Another panel that I enjoyed excessively, was “Coming of Age: The Blurry Line Between Adult and YA Literature.” This panel featured many established writers of Young Adult (YA) literature, such as Jason Reynolds, as they discussed the art of YA literature, their struggles throughout the community and industry, and the distinction between adult fiction. What I loved the most about this panel was the honesty of the speakers. They did not behave as if they were anything special because they were published authors, or that they were untouchable, but instead acted real and treated the audience as friends. While I have not read any of the speakers’ work, I feel this is probably reflected in their writing. They all brought up how 80% of YA books are bought by adults and that teenagers will read adult books if they are interested enough, because young people do not care about the YA or adult distinction. They also brought up that the genre of YA was created to sell more books, and that the decision to publish their stories is purely based on marketing techniques and what people in the publishing industry think will sell. It was a very honest discussion about publishing and marketing which I appreciated from an aspiring writer standpoint. They were also very honest about how it is harder for non-white writers to find a place in publishing and getting non-white stories told. Part of this issue comes from, racism, of course, but also the way certain publishing and marketing higher ups think that teens should be portrayed and the type of stories they think they can be in. Jason Reynolds spoke a lot on this, as he writes stories about black youth doing mundane things, but there is a stigma in the industry that that is not typical for black youth. Reynolds spoke a lot about how teens can be turned off stories if they feel they are not represented properly, which I also agree with. I know I do not want to read a story with a depiction of females that is constantly unrealistic (although, I have been faced with a lot of that in literature), and I can see how that can be a real problem for non-white people reading literature. This panel covered a lot of important topics, while also reaffirming my love for literature. That is what I loved the most about the conference, the sense of community between everyone there.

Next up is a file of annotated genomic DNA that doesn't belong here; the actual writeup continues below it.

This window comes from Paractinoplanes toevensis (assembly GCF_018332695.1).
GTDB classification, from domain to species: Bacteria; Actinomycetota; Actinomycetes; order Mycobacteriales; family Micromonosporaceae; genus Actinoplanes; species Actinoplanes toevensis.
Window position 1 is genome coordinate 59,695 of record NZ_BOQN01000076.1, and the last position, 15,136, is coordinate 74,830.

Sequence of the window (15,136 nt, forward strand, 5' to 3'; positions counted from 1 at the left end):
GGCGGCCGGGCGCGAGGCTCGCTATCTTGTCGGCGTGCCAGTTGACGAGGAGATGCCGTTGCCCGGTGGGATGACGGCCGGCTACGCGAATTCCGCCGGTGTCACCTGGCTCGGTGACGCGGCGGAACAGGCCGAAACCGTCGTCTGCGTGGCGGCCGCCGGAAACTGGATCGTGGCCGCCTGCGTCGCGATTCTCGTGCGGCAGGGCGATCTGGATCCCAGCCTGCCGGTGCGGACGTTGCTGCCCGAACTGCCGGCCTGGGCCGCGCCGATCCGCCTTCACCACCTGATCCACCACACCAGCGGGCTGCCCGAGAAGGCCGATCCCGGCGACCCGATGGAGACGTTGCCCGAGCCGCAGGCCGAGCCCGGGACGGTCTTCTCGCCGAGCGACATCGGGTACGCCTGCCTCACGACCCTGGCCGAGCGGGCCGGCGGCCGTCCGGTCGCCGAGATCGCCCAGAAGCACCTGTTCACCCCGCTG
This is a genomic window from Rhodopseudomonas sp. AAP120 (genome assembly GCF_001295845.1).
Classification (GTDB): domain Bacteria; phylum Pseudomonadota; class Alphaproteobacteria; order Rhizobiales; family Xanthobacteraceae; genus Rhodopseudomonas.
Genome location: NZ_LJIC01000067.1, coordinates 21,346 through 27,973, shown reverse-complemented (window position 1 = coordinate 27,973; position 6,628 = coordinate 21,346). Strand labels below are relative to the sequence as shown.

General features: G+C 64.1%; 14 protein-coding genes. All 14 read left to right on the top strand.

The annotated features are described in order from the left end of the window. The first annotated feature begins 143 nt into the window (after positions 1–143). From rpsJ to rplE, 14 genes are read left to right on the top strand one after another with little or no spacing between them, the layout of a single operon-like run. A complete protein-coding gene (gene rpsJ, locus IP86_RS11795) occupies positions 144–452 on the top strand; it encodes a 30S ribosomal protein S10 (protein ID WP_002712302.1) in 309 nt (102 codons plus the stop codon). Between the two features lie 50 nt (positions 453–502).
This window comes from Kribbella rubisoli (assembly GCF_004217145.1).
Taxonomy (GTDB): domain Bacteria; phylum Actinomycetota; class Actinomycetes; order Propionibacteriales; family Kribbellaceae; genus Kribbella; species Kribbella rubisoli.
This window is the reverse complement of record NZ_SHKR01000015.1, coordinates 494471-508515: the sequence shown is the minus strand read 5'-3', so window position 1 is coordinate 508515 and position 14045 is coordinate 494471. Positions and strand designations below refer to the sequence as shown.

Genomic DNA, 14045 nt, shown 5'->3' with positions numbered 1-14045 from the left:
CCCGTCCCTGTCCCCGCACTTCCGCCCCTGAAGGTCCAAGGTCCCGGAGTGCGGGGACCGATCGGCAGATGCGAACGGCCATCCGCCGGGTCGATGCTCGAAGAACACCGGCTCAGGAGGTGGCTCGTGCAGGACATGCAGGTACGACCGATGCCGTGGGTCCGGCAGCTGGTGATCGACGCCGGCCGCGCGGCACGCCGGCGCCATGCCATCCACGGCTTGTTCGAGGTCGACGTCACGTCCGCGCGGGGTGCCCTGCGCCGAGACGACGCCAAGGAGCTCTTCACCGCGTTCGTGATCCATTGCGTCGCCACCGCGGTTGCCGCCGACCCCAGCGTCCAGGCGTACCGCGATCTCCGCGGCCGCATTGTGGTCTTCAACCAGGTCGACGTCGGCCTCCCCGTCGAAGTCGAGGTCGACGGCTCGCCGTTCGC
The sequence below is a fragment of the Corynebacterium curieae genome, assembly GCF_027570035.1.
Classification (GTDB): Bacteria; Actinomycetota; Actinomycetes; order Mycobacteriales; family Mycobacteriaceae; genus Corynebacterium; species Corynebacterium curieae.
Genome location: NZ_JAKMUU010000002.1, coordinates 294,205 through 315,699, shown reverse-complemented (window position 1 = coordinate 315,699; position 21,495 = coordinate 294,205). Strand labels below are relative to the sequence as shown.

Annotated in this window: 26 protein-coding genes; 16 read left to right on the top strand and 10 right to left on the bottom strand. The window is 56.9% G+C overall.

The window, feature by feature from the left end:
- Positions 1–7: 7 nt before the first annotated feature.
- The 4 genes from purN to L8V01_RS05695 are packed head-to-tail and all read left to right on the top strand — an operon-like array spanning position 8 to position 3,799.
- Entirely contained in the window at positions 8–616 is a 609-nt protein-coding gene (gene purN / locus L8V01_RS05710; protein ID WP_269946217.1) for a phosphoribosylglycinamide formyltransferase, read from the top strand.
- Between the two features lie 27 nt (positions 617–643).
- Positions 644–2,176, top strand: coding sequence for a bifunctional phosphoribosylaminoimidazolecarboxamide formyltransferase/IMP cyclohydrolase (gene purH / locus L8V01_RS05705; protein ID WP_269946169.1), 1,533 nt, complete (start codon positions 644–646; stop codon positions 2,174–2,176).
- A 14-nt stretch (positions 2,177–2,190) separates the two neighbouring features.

The book fair was a great experience, and I really underestimated just how big it would be. I was slightly overwhelmed at first, but luckily, I had three days to walk through it. It felt almost empowering to see how many literary journals are actively engage in the community, and their effort to gather more submissions and readers. I really enjoyed visiting each booth, learning about their journals, and seeing their artistic endeavors.  Making connections with the people tabling was also fun, as I spoke to a lot of people who enjoyed the community and the friends that they have made over the years. I had never been in a situation where everyone around me all shared the same sentiments and love for similar things. It was amazing to be in a community where I could start a conversation with anyone and know that we would agree or share similar thoughts. Knowing that everyone around me loved literature and writing was something I was not used to, and really helped me ground myself in my love and dedication to the arts. Every day I felt motivated to dedicate myself to language and the writing craft. I feel inspired to hone my skills in writing and delve deeper into this community.